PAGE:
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‘American Horror Story: Cult’ Review: A New Perspective This Season Results in the Same Old Shtick

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CREDIT: FX Networks

Network: FX

Showrunners: Ryan Murphy and Brad Falchuck

Main Cast: Sarah Paulson, Evan Peters, Cheyenne Jackson, Alison Pill, Billie Lourd, Billy Eichner, Adina Porter, Colton Haynes, Leslie Grossman, Chaz Bono

Notable Guest Stars: John Carroll Lynch, Emma Roberts, Lena Dunham, Frances Conroy, Dermot Mulroney, Rick Springfield

Episode Length: 40-50 Minutes

The following review contains some spoilers

Another year, another season of American Horror Story. Going into this season, it was refreshing to see that the show would be trying something new, this time focusing on the aftermath of the 2016 U.S. Presidential Election. For the first time in the show’s history, there’s no supernatural elements at play here, but there’s still moments here that will make you drop your mouth and say “What the fuck?” AHS has always been a show that’s favored style over substance, and for better or worse, that sums up Cult quite accurately.

Cult sets its tone quickly; in the first five minutes of the first episode, Donald Trump wins the election, as we see reactions from both Trump and Clinton supporters being taken to the extremes. Among these supporters are our main characters, Ally and Ivy Mayfair-Richards (portrayed by Sarah Paulson and Alison Pill, respectively), who are Clinton supporters devastated by her loss. Kai Anderson (Evan Peters) a die-hard Trump supporter, relishes in his victory, thinking the U.S. is back on track. The first few episodes alone revolve around the interesting theme of how we react under political duress, but sadly, the show starts to strive away from it.

As time after the election passes, a series of violent crimes begin to occur in the fictional town of Brookfield Heights, Michigan. Intent on political power, Kai begins to lead a cult that aims to terrorize Ally in her home, with various main cast members slowly being revealed to be part of the cult. Ally’s the perfect target: she suffers from various phobias, and as the attacks get more intense, no one seems to believe her, brushing her off and believing she’s hallucinating. No one will believe her, including her therapist Dr. Vincent (Cheyenne Jackson), neighbors Harrison and Meadow Wilton (Billy Eichner and Leslie Grossman), local police officer Jack Samuels (Colton Haynes) or her babysitter Winter (Billie Lourd). And why won’t they? Because they’re all a part of the cult too.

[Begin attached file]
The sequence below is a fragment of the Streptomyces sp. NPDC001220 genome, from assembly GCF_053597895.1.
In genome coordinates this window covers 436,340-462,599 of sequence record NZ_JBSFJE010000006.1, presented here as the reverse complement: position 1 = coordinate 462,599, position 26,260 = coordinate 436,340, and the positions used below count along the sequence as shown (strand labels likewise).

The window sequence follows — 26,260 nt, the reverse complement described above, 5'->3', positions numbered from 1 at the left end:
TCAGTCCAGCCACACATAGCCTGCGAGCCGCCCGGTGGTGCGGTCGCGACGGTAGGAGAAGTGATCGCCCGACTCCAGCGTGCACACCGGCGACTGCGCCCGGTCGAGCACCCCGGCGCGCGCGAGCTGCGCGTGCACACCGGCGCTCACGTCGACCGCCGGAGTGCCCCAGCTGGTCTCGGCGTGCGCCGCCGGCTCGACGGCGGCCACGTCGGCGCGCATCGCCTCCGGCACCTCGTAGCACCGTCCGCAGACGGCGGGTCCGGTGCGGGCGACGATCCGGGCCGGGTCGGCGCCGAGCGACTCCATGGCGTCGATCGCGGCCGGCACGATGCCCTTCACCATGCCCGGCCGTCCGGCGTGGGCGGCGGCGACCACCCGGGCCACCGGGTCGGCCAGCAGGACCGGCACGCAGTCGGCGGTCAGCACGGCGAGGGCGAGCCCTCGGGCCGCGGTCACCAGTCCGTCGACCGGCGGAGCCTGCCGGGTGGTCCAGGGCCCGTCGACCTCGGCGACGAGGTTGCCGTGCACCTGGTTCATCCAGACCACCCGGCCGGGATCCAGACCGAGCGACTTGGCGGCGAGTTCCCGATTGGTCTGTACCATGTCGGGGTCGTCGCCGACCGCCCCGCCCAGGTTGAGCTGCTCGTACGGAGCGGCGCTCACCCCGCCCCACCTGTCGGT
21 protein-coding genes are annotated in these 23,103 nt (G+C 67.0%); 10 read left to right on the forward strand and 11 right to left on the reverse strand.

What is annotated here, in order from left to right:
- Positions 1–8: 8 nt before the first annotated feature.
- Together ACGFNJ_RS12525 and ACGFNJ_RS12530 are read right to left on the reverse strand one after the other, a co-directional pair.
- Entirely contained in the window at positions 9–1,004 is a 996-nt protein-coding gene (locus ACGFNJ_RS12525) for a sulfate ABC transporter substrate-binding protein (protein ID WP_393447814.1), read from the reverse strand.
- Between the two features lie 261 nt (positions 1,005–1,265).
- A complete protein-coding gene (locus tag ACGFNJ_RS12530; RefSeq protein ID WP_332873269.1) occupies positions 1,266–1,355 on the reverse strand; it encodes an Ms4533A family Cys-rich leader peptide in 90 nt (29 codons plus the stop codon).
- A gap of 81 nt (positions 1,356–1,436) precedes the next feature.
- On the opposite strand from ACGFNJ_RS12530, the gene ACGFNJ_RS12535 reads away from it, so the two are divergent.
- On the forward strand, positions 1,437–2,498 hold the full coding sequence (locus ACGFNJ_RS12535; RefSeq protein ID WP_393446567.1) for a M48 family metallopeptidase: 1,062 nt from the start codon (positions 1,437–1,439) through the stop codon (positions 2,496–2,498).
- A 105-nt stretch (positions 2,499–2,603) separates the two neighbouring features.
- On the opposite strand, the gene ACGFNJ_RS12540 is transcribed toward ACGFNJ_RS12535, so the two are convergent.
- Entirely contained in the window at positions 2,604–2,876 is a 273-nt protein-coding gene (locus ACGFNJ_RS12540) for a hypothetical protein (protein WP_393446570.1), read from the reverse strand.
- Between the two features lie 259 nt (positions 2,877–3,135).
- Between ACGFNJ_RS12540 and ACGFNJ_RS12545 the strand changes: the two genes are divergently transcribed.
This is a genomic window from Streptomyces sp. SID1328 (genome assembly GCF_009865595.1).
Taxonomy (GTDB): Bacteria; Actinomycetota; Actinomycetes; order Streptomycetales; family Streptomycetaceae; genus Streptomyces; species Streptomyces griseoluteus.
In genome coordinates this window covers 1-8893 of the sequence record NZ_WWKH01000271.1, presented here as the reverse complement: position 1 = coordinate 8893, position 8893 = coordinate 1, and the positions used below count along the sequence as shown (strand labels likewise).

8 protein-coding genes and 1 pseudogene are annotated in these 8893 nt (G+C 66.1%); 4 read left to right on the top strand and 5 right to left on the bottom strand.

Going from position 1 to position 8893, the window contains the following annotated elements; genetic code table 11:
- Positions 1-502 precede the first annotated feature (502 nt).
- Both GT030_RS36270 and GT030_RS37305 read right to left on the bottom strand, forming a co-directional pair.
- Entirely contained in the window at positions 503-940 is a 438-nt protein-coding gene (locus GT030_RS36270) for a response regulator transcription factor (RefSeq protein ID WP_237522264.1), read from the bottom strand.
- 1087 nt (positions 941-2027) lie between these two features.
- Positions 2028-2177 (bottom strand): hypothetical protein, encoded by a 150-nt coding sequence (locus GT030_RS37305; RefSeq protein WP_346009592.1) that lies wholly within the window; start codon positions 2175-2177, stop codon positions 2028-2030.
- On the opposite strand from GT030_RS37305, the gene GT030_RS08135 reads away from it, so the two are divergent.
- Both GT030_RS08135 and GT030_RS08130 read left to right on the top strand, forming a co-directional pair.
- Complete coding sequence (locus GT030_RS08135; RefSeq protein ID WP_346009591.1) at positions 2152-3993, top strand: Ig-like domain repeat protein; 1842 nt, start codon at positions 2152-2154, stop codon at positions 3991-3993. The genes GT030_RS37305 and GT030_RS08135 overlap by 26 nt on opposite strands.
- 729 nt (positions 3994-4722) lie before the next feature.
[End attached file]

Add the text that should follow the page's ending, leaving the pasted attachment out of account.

But sadly, many of the characters in Kai’s cult (save for Harrison and Meadow) aren’t really given all that much material to work with, and just sort of stand around in the background as everything goes on around them. This is especially true with Dr. Vincent and Detective Jack Samuels, whose backgrounds to the cult are revealed much later than they should be, and it gets to the point that we just don’t really care about them. Characters like Gary Longstreet (Chaz Bono) and Beverly Hope (Adina Porter) aren’t given all that much to do either, and that’s because the cult, first and foremost, is centered around Kai.